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Etmax
User Rank
Rookie
Re: Safety on Very Light Car
Etmax   9/29/2013 12:38:10 PM
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You are so right, I reckon 90% of drivers just shouldn't be on the road. They can't contend with the simplest of rules. The problem is that everyone thinks they have some GOD given right to be on the road, when in fact only those that are alert and able to follow the rules should be.

Bert22306
User Rank
CEO
Re: promise
Bert22306   9/26/2013 7:17:05 PM
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"At one board meeting, the head of the printing plant said that his division ought to get special treatment because it was the only part of Curtis that was profitable.  His business all came from the various Curtis magazines that he charged back internally for printing them, and the fact that if they went belly up, so did he, never seemed to have occurred to him."

That's too hysterically funny! Unbelievable that this came as a surprise. I have noticed this attitude in large corporations, though. The divisions that don't seem to "get" when their function is purely incestuous, as opposed to the divisions that actually bring in the bacon.

As to "buyers who bought a Pontiac weren't buying a Chevy," that's not always the case. If the buying public thought so, great for GM. Example: Camaro vs Firebird, towards the end of production of the previous version. They were, in fact, all produced at the same plant, as well as consisting of the same bits. Ford played these same games at different times, with some of their Mercury vs Ford models. So the waste and duplication were not what the average joe was led to believe.

On Chevy V-8s in Oldmsobiles, I guess my main point there was that the Chevy engine was a better deal. There was a mix of Olds or Chevy 350 cid engines sold in these cars. Aside from the fact that a Martian coming to earth probably couldn't tell them apart, the Chevy engine had oodles more aftermarket tuning options than the Olds. Those small block Chevy V-8s were excellent engines in every respect (for their day). So who in his right mind would object? On what basis?

Oh, and I should have added Alfa Romeo 159 and Saab 9-5, to the list of cars that were built on the Epsilon platform (Pontiac G6, Saturn Aura, Chevy Malibu (old) and Impala (new), Buick LaCrosse, Opel Vectra).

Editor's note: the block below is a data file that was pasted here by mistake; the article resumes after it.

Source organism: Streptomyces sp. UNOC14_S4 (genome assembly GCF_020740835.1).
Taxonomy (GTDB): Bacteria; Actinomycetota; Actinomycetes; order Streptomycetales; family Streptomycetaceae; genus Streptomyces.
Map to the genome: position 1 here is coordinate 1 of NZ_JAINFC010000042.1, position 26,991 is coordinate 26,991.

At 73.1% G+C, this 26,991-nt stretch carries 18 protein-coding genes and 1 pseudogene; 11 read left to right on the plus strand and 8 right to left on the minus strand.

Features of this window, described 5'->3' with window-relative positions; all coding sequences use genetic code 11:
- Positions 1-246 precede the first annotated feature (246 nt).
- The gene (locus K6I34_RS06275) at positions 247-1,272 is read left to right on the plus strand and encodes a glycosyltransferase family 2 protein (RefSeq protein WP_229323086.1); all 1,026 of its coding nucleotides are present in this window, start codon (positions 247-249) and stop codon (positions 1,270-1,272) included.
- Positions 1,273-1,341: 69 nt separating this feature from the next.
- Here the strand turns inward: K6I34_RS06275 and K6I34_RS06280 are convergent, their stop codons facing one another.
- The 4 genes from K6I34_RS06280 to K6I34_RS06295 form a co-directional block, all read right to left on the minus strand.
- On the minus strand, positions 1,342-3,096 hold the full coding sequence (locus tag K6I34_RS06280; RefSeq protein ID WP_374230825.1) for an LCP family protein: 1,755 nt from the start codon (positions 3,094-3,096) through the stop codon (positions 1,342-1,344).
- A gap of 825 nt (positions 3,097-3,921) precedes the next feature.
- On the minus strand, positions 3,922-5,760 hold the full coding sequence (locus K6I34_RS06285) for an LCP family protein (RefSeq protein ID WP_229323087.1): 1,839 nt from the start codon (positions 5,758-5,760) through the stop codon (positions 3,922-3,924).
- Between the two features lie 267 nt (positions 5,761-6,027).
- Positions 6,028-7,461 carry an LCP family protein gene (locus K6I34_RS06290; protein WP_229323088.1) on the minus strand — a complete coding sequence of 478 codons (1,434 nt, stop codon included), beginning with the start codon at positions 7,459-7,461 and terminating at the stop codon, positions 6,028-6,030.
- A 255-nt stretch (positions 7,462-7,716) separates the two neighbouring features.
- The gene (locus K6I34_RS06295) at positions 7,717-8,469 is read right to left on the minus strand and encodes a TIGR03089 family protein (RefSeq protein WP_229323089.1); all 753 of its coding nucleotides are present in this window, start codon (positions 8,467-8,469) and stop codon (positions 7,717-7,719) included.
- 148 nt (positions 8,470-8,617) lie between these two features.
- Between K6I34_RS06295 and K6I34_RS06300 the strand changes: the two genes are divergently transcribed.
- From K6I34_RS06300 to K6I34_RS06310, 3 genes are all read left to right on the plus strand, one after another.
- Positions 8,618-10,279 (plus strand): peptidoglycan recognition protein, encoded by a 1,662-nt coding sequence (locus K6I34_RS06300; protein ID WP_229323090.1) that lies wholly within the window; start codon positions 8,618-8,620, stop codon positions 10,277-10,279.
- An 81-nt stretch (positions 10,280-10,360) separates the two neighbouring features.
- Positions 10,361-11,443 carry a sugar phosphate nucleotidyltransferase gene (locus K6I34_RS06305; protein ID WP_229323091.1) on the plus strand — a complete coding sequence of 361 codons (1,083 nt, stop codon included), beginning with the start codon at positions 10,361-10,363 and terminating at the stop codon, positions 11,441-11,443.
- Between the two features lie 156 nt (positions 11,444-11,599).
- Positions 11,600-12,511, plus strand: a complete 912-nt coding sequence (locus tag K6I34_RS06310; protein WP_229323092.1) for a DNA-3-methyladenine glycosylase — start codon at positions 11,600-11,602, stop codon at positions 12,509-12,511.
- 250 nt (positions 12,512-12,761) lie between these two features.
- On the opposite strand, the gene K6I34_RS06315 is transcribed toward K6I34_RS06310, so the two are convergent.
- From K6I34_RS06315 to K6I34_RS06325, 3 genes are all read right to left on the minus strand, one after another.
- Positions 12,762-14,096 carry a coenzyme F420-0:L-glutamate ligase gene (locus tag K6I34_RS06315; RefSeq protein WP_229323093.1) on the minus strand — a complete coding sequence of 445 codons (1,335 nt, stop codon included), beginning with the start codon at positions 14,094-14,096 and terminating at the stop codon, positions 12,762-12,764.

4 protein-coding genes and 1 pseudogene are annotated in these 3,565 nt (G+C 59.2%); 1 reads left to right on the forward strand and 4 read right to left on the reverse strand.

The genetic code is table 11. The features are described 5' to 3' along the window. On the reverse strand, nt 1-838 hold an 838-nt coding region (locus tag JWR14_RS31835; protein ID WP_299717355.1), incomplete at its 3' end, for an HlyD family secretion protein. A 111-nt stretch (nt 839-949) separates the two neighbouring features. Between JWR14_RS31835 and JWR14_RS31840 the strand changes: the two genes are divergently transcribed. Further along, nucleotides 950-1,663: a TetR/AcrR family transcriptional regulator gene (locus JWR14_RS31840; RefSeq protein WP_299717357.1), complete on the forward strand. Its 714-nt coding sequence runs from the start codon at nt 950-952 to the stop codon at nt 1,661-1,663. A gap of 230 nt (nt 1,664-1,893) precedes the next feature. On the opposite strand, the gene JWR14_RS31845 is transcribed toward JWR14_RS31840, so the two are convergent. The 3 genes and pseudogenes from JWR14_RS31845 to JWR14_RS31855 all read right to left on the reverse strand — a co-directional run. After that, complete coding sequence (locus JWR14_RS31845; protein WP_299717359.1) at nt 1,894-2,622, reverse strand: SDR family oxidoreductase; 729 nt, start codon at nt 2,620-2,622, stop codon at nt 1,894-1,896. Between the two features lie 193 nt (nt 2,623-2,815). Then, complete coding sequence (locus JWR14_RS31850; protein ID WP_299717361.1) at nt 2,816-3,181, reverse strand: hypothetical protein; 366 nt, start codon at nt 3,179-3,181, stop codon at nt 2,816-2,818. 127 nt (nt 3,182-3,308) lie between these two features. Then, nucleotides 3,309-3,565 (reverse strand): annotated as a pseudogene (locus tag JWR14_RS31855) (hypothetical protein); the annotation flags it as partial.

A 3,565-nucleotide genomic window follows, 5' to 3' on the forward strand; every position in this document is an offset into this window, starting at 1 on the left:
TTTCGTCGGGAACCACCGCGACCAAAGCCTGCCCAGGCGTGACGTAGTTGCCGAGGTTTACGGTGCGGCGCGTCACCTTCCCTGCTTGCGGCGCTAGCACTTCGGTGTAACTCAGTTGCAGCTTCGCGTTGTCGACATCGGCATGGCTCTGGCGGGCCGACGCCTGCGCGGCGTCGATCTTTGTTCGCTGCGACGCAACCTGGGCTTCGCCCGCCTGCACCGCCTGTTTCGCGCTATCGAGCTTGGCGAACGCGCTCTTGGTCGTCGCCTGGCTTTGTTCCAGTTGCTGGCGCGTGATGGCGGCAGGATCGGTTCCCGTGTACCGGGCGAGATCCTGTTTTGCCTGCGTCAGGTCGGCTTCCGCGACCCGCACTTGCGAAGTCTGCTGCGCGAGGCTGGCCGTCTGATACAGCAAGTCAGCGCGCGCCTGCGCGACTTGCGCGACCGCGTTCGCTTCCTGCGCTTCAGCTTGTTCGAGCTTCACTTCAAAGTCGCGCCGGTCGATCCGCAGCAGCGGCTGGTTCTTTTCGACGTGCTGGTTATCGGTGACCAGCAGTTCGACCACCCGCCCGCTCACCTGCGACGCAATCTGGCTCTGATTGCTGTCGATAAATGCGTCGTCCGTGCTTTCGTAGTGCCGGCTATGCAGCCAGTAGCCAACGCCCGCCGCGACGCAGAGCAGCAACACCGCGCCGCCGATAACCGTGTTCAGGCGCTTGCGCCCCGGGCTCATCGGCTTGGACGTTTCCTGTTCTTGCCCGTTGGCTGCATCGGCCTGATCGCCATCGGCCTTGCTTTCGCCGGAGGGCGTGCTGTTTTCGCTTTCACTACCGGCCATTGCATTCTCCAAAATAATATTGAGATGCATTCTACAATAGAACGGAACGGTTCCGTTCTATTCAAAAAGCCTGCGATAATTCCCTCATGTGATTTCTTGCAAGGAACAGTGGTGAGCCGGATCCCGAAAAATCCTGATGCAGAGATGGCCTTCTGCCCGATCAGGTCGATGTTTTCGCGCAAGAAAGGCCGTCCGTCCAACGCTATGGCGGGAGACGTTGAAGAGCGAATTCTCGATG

DMcCunney
User Rank
CEO
Re: promise
DMcCunney   9/26/2013 6:40:52 PM
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I'm not at all certain that eliminating Olds, Pontiac, and Saturn was necessary for GM's survival, actually. I think it was done more to appease the government officials who were bailing them out, than anything that made economic good sense. It was window dressing.

I don't know.  The problem the Big Three faced was globalization.  GM's competition wasn't just Ford and Chrysler.  It was Toyota, Nissan, and Honda, Mercedes, BMW, and Volkswagen, Renault and Peugot, Volvo, Audi... 

At some point, too many makes and models becomes counter-productive, because you can't sell enough of many of them to make it worth doing.

It's possibe GM could have survived with Oldsmobile, Pontiac, and Saturn still in the fold, but I'd be reluctant to place a bet on it.  (Though Penske Automotive did try to acquire the Saturn operation, and thought they could make a go of it.)

The various divisions were ALREADY sharing parts and production facilities. The branding was not typically a complete duplication of effort by any means. Remember a few decades back when clueless consumers were "surprised" and "outraged" that Oldsmobiles were being sold "with Chevy engines"? Which parenthetically, if they knew about engines, should have made them elated rather than outraged? That's the norm, not the exception.

I was watching GM's consolidation and rationalization for decades, so I mostly agree.  I recall the tempest in a teapot about Olds using Chevy mills, but didn't see the problem.  If Chevrolet had an engine model suitable for use in an Olds, it made mode sense to increase the output of the Chevy engine plant than to have a seperate one making them for Oldsmobiles.